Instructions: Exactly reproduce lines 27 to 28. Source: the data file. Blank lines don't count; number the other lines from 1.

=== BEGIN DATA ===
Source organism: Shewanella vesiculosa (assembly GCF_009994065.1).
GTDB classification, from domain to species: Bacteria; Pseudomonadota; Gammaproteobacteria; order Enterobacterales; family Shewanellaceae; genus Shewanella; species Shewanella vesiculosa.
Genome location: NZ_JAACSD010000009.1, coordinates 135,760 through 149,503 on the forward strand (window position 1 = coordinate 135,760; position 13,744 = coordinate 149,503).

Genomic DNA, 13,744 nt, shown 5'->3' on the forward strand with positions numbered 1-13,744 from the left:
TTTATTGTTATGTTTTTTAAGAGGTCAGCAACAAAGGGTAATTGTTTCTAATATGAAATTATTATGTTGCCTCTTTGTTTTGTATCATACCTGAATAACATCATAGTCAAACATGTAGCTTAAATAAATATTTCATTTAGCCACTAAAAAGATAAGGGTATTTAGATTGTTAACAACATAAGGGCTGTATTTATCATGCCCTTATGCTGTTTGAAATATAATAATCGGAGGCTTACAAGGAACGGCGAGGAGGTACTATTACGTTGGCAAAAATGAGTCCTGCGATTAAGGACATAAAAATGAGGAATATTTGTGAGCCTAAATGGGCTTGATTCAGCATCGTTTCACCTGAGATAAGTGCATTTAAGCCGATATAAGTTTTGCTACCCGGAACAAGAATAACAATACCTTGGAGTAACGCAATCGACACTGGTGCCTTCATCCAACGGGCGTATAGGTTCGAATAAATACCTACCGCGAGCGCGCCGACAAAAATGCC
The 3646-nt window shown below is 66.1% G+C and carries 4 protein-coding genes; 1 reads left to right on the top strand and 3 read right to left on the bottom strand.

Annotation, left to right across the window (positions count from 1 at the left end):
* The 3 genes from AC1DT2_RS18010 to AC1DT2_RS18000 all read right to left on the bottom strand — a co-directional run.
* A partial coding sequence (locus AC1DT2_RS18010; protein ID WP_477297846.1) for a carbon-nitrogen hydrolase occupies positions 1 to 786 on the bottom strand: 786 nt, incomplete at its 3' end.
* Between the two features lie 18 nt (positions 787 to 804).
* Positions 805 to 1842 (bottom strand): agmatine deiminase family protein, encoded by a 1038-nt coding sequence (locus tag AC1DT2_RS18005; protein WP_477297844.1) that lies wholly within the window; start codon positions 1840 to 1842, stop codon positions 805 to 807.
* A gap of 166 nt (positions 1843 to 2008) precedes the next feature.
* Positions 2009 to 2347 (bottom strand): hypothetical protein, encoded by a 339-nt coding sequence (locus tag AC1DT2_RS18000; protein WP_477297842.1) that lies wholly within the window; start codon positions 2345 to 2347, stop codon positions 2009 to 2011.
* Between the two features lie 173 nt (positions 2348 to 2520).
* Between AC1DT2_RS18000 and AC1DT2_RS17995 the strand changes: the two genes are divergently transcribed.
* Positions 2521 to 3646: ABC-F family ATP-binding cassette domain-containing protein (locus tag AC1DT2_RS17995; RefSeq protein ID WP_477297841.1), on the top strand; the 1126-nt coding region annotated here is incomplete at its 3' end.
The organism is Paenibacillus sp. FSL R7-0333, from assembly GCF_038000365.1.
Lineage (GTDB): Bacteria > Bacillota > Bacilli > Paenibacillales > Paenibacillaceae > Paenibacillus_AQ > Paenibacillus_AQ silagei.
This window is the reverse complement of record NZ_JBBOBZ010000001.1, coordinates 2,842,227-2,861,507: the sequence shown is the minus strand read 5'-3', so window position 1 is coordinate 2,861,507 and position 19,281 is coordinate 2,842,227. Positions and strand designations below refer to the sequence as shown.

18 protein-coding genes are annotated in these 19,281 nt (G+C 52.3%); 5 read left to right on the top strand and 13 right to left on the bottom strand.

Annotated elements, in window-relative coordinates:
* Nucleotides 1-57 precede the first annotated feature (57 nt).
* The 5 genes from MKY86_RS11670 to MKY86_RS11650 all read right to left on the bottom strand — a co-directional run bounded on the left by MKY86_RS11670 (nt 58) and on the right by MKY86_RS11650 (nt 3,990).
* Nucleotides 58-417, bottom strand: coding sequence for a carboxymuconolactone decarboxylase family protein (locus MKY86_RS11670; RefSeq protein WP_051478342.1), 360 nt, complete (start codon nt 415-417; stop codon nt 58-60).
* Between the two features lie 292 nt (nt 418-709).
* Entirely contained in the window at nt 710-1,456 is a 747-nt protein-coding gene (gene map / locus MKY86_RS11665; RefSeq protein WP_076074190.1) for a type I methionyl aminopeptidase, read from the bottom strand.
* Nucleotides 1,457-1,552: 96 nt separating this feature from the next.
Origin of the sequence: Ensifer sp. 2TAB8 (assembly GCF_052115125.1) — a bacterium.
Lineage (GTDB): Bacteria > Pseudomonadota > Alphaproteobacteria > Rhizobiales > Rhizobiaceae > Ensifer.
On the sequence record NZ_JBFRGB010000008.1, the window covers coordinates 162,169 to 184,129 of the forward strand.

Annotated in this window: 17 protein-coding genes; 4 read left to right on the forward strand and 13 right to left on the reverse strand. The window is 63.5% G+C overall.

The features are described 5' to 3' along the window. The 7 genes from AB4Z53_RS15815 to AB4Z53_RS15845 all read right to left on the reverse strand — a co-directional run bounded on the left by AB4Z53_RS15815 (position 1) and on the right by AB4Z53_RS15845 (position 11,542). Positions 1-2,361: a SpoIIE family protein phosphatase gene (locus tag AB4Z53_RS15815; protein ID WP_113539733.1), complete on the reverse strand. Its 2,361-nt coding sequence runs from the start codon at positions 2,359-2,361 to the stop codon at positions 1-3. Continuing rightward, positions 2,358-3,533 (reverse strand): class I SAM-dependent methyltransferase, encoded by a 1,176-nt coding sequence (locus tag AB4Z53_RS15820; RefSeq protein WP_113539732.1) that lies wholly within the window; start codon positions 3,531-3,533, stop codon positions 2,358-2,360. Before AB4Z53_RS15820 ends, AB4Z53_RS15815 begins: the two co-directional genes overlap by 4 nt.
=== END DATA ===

* Nucleotides 1,457-1,552: 96 nt separating this feature from the next.
Origin of the sequence: Ensifer sp. 2TAB8 (assembly GCF_052115125.1) — a bacterium.